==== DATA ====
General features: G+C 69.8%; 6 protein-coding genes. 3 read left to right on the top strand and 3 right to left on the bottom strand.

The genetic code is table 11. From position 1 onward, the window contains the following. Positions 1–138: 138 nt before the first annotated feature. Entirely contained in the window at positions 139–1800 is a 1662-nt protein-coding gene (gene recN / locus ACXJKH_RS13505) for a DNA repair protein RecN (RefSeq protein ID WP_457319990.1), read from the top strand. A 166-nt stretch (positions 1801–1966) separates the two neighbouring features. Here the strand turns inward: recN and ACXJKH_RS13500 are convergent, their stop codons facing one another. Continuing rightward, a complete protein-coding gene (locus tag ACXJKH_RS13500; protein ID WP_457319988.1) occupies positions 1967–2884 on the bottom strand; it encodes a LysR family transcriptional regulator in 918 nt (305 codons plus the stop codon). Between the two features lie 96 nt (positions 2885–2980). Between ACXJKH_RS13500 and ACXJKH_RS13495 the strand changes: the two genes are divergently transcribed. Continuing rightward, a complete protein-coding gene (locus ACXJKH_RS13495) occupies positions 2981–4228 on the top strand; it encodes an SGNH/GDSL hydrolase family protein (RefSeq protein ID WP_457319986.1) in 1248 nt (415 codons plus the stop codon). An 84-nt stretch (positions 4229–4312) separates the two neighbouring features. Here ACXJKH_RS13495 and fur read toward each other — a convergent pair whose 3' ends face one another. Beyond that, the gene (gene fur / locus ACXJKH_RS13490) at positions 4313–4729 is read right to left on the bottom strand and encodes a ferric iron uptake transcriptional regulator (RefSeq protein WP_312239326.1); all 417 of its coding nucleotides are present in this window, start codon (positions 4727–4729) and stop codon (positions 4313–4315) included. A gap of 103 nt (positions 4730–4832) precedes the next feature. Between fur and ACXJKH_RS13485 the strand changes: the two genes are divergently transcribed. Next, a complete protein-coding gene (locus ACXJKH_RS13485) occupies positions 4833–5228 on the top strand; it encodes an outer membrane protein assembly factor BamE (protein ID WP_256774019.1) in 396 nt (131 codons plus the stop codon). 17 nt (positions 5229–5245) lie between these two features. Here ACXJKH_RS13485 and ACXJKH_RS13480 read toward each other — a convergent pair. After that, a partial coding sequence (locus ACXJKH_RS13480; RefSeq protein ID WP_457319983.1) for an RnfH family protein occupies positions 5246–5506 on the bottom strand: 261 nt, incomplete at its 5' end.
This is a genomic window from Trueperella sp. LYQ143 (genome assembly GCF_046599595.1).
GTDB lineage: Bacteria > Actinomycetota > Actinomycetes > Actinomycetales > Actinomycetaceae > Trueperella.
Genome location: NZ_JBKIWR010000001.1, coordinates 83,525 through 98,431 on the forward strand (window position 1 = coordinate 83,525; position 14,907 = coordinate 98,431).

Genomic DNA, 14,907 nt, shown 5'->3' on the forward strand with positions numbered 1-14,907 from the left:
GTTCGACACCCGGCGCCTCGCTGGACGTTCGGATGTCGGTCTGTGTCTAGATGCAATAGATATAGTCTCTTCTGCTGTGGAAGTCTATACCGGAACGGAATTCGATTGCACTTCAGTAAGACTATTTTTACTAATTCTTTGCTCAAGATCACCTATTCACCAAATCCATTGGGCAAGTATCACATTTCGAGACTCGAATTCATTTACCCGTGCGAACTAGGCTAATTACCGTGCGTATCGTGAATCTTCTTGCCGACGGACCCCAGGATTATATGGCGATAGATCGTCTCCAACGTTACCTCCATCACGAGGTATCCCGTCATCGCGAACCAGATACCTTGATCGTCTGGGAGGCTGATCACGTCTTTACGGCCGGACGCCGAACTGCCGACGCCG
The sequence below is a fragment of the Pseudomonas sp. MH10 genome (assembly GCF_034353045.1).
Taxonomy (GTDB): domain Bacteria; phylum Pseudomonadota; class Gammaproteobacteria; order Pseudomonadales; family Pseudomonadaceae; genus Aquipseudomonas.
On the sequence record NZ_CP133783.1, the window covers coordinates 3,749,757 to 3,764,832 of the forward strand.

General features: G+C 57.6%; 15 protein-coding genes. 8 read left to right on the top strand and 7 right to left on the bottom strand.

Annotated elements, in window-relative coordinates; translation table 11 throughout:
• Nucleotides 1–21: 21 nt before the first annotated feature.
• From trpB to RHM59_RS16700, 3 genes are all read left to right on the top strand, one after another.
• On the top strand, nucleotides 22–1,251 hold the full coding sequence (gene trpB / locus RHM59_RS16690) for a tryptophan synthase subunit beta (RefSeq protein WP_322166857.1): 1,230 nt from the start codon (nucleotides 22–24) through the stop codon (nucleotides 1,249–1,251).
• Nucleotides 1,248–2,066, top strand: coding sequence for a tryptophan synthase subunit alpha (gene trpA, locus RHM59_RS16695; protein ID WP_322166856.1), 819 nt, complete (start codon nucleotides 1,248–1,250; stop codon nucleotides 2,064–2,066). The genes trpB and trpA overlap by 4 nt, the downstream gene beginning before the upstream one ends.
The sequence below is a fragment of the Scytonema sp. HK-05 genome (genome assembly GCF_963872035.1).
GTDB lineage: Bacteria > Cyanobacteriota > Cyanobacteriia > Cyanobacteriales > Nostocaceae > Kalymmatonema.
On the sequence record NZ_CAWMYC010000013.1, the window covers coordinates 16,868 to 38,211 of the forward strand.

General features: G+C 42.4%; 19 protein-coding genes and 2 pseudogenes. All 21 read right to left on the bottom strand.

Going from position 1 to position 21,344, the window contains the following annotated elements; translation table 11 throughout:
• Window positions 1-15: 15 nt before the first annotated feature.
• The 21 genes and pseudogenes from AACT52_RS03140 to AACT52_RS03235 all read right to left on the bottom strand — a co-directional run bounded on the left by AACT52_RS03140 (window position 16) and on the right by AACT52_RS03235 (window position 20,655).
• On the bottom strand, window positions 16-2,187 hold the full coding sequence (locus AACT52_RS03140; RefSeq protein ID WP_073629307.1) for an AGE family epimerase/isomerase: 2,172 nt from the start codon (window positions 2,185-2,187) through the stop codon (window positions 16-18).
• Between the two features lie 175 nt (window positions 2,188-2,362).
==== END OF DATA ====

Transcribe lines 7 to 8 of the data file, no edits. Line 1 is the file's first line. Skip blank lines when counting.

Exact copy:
GTTCGACACCCGGCGCCTCGCTGGACGTTCGGATGTCGGTCTGTGTCTAGATGCAATAGATATAGTCTCTTCTGCTGTGGAAGTCTATACCGGAACGGAATTCGATTGCACTTCAGTAAGACTATTTTTACTAATTCTTTGCTCAAGATCACCTATTCACCAAATCCATTGGGCAAGTATCACATTTCGAGACTCGAATTCATTTACCCGTGCGAACTAGGCTAATTACCGTGCGTATCGTGAATCTTCTTGCCGACGGACCCCAGGATTATATGGCGATAGATCGTCTCCAACGTTACCTCCATCACGAGGTATCCCGTCATCGCGAACCAGATACCTTGATCGTCTGGGAGGCTGATCACGTCTTTACGGCCGGACGCCGAACTGCCGACGCCG
The sequence below is a fragment of the Pseudomonas sp. MH10 genome (assembly GCF_034353045.1).